The loss of 1,200 jobs when Schneiders closes its Kitchener plant is bothering a lot of people the day after the company's announcement.

Many want to know why Kitchener, with its historic connection to the Schneiders brand, won't get the new plant.

Maple Leaf says the 87-year-old Courtland Avenue plant is inefficient and cannot be modernized.

Instead, Maple Leaf chose an industrial park in Hamilton, over 23 other locations. The company's Chief Strategy Officer, Doug Dodds, says Hamilton meets its needs.

"It had the right land configuration that could meet our time lines. It had close connection to the 400-series highways. We knew the community well. We have three other plants in Hamilton."

At Hamilton City Hall today, Mayor Bob Bratina said he's thrilled the $395-million plant and 670 jobs are coming to the steel city.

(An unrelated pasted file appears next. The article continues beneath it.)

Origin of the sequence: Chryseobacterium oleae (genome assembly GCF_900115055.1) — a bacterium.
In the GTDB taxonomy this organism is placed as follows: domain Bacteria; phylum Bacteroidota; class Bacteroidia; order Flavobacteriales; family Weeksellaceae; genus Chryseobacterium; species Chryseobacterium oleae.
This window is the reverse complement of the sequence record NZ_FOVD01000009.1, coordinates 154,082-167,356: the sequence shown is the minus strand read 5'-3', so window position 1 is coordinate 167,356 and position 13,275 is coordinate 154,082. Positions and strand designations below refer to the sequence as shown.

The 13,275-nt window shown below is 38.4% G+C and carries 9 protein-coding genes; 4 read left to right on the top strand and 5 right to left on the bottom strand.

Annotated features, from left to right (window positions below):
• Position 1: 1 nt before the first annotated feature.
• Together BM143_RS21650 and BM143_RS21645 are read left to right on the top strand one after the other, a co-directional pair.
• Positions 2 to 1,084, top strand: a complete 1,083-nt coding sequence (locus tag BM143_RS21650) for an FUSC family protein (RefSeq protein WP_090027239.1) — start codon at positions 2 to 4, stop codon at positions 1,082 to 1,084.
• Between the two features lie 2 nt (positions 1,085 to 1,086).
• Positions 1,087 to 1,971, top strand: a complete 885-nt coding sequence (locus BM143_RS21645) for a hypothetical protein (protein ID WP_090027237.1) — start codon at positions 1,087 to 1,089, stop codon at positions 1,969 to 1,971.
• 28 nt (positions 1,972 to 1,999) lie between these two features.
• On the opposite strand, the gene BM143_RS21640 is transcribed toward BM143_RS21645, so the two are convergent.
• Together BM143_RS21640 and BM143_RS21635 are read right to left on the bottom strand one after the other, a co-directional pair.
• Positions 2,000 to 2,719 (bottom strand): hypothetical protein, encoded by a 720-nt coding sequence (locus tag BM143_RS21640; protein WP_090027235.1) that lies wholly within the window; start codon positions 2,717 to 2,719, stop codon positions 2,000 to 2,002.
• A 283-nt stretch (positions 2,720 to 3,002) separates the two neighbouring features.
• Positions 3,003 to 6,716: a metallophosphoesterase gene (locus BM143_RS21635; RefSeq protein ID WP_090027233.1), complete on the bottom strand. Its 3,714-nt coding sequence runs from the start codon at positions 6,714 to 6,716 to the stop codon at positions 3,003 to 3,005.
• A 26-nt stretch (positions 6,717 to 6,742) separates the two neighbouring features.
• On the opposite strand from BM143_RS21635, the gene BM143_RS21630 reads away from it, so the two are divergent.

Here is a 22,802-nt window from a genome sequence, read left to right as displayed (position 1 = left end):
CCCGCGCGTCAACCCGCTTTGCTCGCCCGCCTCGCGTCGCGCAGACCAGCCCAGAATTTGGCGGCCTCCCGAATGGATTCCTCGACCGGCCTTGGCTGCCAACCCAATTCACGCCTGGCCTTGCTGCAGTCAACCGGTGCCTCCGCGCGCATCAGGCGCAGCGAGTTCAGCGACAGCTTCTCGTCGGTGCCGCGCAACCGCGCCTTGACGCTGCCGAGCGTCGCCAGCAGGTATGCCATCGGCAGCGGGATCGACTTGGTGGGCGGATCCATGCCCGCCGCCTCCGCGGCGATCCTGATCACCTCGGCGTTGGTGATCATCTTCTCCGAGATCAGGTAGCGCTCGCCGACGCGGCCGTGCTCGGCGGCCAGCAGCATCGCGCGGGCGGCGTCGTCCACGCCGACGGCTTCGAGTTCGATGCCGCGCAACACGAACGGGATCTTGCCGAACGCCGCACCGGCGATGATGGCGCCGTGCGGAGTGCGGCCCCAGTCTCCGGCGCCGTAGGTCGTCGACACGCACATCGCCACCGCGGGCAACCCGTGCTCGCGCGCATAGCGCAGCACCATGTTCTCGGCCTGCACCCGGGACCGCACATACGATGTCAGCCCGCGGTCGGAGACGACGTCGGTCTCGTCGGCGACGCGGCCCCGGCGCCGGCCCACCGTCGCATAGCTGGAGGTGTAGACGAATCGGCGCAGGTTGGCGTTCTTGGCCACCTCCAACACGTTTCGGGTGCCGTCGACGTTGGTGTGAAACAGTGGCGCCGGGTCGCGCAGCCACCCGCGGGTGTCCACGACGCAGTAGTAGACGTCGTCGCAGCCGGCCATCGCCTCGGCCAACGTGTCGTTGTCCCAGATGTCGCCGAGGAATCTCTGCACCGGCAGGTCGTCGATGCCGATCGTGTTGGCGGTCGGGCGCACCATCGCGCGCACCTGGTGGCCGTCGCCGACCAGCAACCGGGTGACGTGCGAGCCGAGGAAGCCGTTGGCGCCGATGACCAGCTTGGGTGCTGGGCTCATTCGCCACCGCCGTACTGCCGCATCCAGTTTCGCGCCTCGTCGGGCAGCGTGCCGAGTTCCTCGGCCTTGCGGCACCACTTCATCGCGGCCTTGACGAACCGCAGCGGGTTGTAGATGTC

"They have put this huge investment in our community."

Some Schneiders workers leaving the Courtland Avenue plant Thursday afternoon say local governments should have done more to keep Maple Leaf in Kitchener.

"It's been a long time. It's part of the staple of Kitchener. It would be nice to stay" says Carlos, who has been with the company for six years.

Municipalities here say they did everything they could to try to get Maple Leaf to build the new plant here.

The Region, Kitchener, Cambridge and North Dumfries Township worked together and came up with three possible locations for Maple Leaf to consider.

"We thought we had a good option for them and we thought we were still in the game right up to the last week" says Regional Chair Ken Seiling.

He says there isn't much municipalities can do.

"The law in Ontario has been there since the 1930s. It prohibits municipalities from offering incentives to business, so we can't offer tax incentives or we'll do this or we'll do that."

Earlier, the Schneiders Employees Association President, Dennis Lesperance said workers are enormously disappointed Maple Leaf decided not to reinvest in Kitchener or the Schneiders workforce.